Iconic Australian fashion label accused of rip-off designs

Iconic Australian brand Marcs came under fire from popular activewear label Nagnata last week. Nagnata Designer and co-founder Laura Gibbs took to social media to share images of a similar-looking Marcs ribbed merino wool sweater, which appears to resemble the designs and fabrics Nagnata is known for.

Laura May Gibbs is co-founder of sustainable yoga company Nagnata.

“A couple of people sent me this from David Jones. I’ve stopped sharing these types of posts, but it’s close to home when an Australian brand… [SIC] @marcs_clothing,” the post read alongside a picture of the garment in question.

Marcs sweater was shared on Gibbs Instagram

Marcs sweater was shared on Gibbs InstagramRecognition:Instagram

“At least they’re using merino wool,” read the second post.

This isn’t the first time the sustainability-minded fashion and lifestyle brand has blasted copycat brands on social media. In a 2020 Instagram post, the brand shared images of a striped turtleneck alongside a similar-looking design from activewear brand Jaggad’s collection. While Jaggad was not named in the post, the accompanying images show Jaggad models posing in the designs with a scathing caption. “If this Australian brand continues to copy Nagnata and ignore our emails. Then we will start calling them,” the company wrote on Instagram.

Jaggad denied intentionally copying the designs and said it would not “engage in inappropriate social media slanging matches.”

Art lover Archibald kneels high

Sydney’s art crowd flooded the Art Gallery of NSW for the opening of the Archibald, Wynne and Sulman exhibition on Friday night, with lightly masked guests arriving promptly and on time. While the canapés left a lot to be desired, the soirée spanned three levels, with some mingling upstairs trying to talk over the DJ, others jostling down the escalator in a busy bar, while many put their champagne flutes aside to get straight go to winner artworks and finalists. early in the night Today’s show reporter and Sunday life columnist Brooke Boney was spotted hanging out with members of Sydney drill rap group OneFour and posing for photos being captured by an artist Daniel Boyd in a finalist painting entitled Untitled (AAO).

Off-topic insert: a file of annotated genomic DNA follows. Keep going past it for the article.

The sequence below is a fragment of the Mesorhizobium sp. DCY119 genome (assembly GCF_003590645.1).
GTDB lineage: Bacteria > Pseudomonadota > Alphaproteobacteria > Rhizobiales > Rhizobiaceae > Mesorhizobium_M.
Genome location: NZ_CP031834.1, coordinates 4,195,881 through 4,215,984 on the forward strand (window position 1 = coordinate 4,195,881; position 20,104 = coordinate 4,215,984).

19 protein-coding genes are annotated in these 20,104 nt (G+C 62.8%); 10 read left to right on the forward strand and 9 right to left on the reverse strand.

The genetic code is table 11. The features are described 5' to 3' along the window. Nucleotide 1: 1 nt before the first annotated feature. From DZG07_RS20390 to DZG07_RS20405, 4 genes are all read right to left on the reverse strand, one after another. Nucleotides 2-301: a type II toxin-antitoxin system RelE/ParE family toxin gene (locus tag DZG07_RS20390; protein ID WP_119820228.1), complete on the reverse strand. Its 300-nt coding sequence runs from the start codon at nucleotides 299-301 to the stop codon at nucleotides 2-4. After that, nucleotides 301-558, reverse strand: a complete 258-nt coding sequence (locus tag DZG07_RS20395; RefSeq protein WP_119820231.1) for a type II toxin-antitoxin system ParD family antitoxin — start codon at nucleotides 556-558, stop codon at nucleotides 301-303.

The Musos were so keen that they apparently asked for 20 tickets and got 10 – still a good number for one of the most coveted nights on Sydney’s social calendar. Down at the exhibit, Boney stood out in her red pantsuit and happily posed for photos with her portrait (with her pug) of Laura Jones called Brooke and Jimmy. Nearby, ABC journalist Laura Tinglewho attended with her sister failureShe did the same with her Portrait by artist James Poditch. Kurdish refugee Mostafa Azimitabar had a number of people wanting to shake his hand and take photos with Azimitabar and the self-portrait painted with a toothbrush, a technique he began using on Manus Island as part of his 2,737 days in prison. One of his main advocates, former footballer and SBS commentator Craig Foster, stayed close. Also sighted: the motif of the painting by , which was awarded the Archibald Prize last year Peter Wegner101 year old artist Guy WarrenNSW Treasurer Matt Keanand SMH art critic John McDonald.

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